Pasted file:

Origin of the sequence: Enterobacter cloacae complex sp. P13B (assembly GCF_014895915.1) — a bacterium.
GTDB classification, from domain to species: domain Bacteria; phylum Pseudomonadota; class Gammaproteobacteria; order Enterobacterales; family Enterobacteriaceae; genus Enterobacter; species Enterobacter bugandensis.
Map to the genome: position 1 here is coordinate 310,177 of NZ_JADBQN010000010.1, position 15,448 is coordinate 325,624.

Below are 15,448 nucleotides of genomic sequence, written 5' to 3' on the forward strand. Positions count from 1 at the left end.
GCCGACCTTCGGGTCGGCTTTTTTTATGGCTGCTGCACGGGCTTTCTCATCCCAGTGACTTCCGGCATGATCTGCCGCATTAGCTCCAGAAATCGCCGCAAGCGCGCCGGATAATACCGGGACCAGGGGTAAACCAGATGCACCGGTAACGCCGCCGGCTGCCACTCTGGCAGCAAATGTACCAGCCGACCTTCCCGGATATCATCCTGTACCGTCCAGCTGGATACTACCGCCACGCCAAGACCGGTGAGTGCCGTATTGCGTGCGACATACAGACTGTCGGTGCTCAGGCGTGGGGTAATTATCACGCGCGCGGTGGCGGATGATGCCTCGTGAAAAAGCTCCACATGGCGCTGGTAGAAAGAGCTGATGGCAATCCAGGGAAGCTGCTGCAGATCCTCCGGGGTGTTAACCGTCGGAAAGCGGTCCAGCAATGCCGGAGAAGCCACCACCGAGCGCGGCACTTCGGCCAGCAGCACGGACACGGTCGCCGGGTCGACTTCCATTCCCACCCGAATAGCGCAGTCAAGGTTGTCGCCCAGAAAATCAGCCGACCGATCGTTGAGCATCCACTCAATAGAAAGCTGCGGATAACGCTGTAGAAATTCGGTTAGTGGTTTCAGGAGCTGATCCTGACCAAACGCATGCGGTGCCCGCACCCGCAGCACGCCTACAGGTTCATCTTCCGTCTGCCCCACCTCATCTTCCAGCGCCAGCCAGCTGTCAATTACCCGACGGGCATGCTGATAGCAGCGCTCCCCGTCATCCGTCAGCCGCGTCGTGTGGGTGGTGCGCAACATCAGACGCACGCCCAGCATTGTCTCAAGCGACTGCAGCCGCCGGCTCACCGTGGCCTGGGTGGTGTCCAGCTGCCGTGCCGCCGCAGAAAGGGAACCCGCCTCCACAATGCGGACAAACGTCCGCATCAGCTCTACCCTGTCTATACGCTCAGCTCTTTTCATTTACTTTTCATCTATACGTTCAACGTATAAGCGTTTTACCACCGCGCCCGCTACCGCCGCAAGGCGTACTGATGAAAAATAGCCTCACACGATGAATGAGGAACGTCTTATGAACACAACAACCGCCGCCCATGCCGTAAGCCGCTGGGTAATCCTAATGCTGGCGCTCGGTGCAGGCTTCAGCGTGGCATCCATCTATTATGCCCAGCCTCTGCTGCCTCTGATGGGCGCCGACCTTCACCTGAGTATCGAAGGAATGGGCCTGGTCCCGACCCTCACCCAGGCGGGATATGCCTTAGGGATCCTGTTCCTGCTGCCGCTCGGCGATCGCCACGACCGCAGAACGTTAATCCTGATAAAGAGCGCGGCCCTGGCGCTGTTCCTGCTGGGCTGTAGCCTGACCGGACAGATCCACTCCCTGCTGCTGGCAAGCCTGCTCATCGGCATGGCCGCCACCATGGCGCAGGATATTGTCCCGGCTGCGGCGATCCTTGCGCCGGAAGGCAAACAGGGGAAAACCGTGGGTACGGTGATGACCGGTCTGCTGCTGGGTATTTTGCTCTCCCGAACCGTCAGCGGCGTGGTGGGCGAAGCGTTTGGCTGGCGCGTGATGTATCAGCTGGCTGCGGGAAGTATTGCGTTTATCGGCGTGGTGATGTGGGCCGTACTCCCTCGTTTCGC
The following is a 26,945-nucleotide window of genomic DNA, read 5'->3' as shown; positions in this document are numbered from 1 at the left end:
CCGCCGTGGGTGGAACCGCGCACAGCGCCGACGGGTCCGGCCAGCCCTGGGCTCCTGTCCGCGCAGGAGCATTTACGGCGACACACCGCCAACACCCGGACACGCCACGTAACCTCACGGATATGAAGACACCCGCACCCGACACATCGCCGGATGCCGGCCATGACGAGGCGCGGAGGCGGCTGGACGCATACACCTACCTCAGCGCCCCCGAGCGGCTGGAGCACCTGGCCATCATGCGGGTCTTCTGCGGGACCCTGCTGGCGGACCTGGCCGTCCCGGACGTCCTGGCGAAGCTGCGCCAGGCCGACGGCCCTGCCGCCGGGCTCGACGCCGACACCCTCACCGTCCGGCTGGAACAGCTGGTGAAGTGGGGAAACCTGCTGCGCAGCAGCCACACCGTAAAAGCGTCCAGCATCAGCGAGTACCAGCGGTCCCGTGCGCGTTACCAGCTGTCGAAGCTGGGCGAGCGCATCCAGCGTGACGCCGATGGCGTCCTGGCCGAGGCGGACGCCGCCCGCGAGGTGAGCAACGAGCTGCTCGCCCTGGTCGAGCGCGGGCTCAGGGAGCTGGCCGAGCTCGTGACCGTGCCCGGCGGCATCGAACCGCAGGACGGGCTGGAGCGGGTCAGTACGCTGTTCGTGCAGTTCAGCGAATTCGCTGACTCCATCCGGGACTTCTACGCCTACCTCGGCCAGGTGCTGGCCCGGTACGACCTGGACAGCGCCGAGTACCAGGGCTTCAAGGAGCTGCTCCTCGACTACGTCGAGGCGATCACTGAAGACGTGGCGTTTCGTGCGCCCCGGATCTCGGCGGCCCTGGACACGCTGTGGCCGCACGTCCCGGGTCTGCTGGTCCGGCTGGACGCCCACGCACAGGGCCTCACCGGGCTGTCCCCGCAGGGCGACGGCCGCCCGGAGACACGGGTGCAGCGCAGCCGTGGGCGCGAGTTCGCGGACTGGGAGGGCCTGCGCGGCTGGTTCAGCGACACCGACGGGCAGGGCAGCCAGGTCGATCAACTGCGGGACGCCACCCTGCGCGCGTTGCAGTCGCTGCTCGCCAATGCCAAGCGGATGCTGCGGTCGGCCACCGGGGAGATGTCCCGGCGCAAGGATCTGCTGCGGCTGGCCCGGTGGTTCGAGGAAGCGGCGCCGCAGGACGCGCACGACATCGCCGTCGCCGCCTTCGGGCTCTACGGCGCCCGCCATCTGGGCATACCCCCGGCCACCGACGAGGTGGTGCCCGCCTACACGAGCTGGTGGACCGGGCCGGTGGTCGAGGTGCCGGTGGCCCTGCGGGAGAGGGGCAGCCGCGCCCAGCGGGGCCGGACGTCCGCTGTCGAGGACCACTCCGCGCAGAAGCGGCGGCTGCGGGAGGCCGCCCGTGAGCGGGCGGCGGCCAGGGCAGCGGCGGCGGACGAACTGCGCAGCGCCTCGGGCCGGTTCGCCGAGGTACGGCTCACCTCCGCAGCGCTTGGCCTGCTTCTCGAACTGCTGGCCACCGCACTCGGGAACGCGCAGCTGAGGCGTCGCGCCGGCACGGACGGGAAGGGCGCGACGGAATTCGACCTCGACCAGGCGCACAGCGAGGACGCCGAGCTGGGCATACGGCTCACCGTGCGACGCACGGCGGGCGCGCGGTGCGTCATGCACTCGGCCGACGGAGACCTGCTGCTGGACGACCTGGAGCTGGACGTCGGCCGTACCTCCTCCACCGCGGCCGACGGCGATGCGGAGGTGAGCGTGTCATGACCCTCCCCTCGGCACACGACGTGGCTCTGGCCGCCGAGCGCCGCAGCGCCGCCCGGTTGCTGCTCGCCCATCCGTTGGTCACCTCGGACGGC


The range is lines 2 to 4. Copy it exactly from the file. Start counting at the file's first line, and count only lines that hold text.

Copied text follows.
GTDB classification, from domain to species: domain Bacteria; phylum Pseudomonadota; class Gammaproteobacteria; order Enterobacterales; family Enterobacteriaceae; genus Enterobacter; species Enterobacter bugandensis.
Map to the genome: position 1 here is coordinate 310,177 of NZ_JADBQN010000010.1, position 15,448 is coordinate 325,624.

Below are 15,448 nucleotides of genomic sequence, written 5' to 3' on the forward strand. Positions count from 1 at the left end.